Sovereign wealth funds should support efficient infrastructure

 •  Filed under environment, International economics

Investment rules and restrictions are a rarely discussed barrier for financing of low-carbon projects.

For example, the largest sovereign wealth fund “cannot take a direct stake in an infrastructure project that is not listed on the stock exchange.” (Reuters)

The central bank of Norway apparently recommended in a letter to lawmakers that unlisted infrastructure projects should be eligible for investment -- but any adjustment of legislation will take time.

Rules of the game matter a tremendous deal. In a recent op-ed, Paolo Mauro recommendeds that "export credit agencies should not only stop funding new coal plants ... but also give financial incentives for choosing climate-friendly infrastructure, including in the transportation sector.”

Much of the debate is devoted to taxes and subsidies. Taxes are typically described as "desirable" or the "right tool" but "unrealistic". Even with substantial energy devoted to the climate-related negotiations, noting like a global carbon tax is not the horizon.

Subsidies are viewed as a flawed and unreliable tool1 -- but one that is popular enough, despite the high costs.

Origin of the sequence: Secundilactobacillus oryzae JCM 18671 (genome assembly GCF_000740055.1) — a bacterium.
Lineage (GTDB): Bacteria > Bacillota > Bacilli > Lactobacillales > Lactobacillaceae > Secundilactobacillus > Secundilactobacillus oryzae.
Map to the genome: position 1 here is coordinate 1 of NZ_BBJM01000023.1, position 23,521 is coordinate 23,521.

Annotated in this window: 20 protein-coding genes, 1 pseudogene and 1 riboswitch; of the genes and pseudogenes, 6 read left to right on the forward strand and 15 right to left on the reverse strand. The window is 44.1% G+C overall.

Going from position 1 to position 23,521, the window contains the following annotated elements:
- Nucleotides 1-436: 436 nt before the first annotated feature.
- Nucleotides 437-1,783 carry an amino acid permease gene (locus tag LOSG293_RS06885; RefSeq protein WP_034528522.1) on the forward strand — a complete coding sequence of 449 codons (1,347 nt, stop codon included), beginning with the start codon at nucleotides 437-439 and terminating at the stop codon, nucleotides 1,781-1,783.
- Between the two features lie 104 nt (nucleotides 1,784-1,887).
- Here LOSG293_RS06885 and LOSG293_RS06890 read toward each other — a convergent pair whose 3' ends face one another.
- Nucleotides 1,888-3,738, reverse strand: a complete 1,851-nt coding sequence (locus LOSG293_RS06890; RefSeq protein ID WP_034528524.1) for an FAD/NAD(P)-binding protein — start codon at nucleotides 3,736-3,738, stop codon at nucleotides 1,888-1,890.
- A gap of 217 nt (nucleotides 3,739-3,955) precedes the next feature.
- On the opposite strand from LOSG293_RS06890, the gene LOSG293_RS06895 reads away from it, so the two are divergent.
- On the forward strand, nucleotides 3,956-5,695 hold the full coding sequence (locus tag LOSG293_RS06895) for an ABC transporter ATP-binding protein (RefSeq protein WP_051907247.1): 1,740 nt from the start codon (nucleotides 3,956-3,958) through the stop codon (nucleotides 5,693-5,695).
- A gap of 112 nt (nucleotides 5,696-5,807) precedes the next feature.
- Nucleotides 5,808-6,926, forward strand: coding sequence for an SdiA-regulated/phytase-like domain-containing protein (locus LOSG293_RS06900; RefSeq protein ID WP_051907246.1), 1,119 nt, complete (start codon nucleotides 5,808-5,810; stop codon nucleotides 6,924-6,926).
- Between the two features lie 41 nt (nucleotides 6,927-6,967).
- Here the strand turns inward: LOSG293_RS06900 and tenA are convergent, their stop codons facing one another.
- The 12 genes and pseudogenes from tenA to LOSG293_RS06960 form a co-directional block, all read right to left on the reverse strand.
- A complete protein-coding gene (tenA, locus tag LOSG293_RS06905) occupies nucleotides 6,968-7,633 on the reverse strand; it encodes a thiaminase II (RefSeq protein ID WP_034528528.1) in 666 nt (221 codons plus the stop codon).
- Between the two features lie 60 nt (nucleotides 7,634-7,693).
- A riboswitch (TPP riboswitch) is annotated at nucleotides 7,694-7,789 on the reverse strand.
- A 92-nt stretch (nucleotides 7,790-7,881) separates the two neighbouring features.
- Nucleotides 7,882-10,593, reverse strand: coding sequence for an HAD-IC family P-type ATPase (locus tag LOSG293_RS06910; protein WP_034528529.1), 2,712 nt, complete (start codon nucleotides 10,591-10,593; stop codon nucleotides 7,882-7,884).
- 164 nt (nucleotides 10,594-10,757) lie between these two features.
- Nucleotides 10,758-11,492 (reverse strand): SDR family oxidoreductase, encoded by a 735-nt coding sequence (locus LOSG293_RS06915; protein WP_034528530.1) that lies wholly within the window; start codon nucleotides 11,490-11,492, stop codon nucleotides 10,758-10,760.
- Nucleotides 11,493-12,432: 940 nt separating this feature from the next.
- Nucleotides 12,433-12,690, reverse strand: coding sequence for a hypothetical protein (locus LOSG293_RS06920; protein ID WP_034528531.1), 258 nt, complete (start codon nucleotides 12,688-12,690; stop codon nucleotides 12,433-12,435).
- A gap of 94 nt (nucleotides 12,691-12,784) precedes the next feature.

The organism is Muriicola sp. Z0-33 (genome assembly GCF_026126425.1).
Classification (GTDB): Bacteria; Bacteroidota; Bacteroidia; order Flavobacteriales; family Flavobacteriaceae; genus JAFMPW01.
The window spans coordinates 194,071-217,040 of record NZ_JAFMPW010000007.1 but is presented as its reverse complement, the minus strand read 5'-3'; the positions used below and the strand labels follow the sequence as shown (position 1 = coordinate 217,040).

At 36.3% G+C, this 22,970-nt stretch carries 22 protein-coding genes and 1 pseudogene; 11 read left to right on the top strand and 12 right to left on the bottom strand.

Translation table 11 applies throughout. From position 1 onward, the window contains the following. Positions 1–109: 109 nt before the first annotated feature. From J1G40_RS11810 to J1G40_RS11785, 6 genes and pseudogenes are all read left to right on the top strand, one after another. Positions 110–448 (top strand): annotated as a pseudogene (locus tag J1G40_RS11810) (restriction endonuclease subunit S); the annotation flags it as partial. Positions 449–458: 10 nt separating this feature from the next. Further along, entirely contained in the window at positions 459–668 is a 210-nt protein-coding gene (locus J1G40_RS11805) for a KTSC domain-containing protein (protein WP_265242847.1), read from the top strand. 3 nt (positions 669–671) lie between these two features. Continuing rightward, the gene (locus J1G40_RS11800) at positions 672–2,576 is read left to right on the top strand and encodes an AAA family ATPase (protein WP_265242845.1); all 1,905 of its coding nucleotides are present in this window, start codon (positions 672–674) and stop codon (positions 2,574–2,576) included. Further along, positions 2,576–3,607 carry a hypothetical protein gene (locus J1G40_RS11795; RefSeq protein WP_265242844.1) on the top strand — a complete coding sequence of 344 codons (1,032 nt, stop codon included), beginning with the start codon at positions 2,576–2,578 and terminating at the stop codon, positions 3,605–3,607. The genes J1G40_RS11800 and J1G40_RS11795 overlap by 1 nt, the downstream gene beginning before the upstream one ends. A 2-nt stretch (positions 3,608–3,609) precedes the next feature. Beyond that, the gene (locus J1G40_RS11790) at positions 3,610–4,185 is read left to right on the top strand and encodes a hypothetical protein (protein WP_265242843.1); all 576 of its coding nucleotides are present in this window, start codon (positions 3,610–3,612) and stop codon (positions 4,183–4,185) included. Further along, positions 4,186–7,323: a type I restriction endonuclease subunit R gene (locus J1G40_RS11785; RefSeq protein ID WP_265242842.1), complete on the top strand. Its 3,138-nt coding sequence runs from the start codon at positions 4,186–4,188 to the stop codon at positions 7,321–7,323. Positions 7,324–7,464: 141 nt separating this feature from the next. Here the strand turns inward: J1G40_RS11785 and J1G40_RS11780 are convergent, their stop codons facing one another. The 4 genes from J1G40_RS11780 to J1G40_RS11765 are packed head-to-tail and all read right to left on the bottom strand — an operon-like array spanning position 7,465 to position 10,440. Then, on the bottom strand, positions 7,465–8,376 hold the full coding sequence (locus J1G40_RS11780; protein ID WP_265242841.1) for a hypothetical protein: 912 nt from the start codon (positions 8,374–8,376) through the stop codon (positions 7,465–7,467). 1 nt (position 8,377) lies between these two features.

Approaches beyond explicit "fiscal" tools are often overlooked, but they can certainly do their part in pushing for more efficient technologies.

(In related news: The Financial Stability Board is establishing a task force on climate-related financial risks; and OECD countries have agreed to cut export subsidies for coal plants.)

  1. In a recent paper, John Hassler, Per Krusell, and Jonas Nycanderz summarize the issues as follows: "One problem is that the implementation of green subsidies can be mismanaged. Suppose, for example, that the setup is one where politicians try to identify the best green technologies for the future and thus direct subsidies only to selected companies/technologies. Not only may politicians not be well equipped to identify which technologies are most promising, but there are strong incentives for private actors to misrepresent the cost and technology structures. The research area is indeed typically fraught with informational asymmetries and contracting problems. The Swedish system with so-called green certificates, giving subsidies to any non-fossil based energy, is one promising way forward where no judgment calls are necessary."